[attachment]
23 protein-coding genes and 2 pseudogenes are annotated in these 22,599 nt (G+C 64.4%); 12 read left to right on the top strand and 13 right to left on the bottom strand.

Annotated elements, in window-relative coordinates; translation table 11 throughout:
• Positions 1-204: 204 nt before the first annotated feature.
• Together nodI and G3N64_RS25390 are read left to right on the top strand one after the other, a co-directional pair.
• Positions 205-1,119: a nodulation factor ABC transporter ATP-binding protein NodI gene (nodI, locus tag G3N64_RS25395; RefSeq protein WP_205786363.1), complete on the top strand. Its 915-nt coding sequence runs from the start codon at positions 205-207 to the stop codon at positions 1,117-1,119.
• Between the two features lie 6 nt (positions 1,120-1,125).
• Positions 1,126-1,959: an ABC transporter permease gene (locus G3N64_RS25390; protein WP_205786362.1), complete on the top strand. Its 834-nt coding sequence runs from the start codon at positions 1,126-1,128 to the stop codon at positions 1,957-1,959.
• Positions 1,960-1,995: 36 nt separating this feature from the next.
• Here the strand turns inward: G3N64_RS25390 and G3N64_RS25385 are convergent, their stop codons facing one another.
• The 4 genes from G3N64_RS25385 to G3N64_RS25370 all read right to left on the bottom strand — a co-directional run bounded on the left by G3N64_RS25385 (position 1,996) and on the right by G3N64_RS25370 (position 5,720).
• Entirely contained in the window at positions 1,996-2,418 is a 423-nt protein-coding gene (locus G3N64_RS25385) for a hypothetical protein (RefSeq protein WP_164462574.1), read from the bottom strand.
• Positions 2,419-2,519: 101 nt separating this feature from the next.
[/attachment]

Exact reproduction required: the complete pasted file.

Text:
23 protein-coding genes and 2 pseudogenes are annotated in these 22,599 nt (G+C 64.4%); 12 read left to right on the top strand and 13 right to left on the bottom strand.

Annotated elements, in window-relative coordinates; translation table 11 throughout:
• Positions 1-204: 204 nt before the first annotated feature.
• Together nodI and G3N64_RS25390 are read left to right on the top strand one after the other, a co-directional pair.
• Positions 205-1,119: a nodulation factor ABC transporter ATP-binding protein NodI gene (nodI, locus tag G3N64_RS25395; RefSeq protein WP_205786363.1), complete on the top strand. Its 915-nt coding sequence runs from the start codon at positions 205-207 to the stop codon at positions 1,117-1,119.
• Between the two features lie 6 nt (positions 1,120-1,125).
• Positions 1,126-1,959: an ABC transporter permease gene (locus G3N64_RS25390; protein WP_205786362.1), complete on the top strand. Its 834-nt coding sequence runs from the start codon at positions 1,126-1,128 to the stop codon at positions 1,957-1,959.
• Positions 1,960-1,995: 36 nt separating this feature from the next.
• Here the strand turns inward: G3N64_RS25390 and G3N64_RS25385 are convergent, their stop codons facing one another.
• The 4 genes from G3N64_RS25385 to G3N64_RS25370 all read right to left on the bottom strand — a co-directional run bounded on the left by G3N64_RS25385 (position 1,996) and on the right by G3N64_RS25370 (position 5,720).
• Entirely contained in the window at positions 1,996-2,418 is a 423-nt protein-coding gene (locus G3N64_RS25385) for a hypothetical protein (RefSeq protein WP_164462574.1), read from the bottom strand.
• Positions 2,419-2,519: 101 nt separating this feature from the next.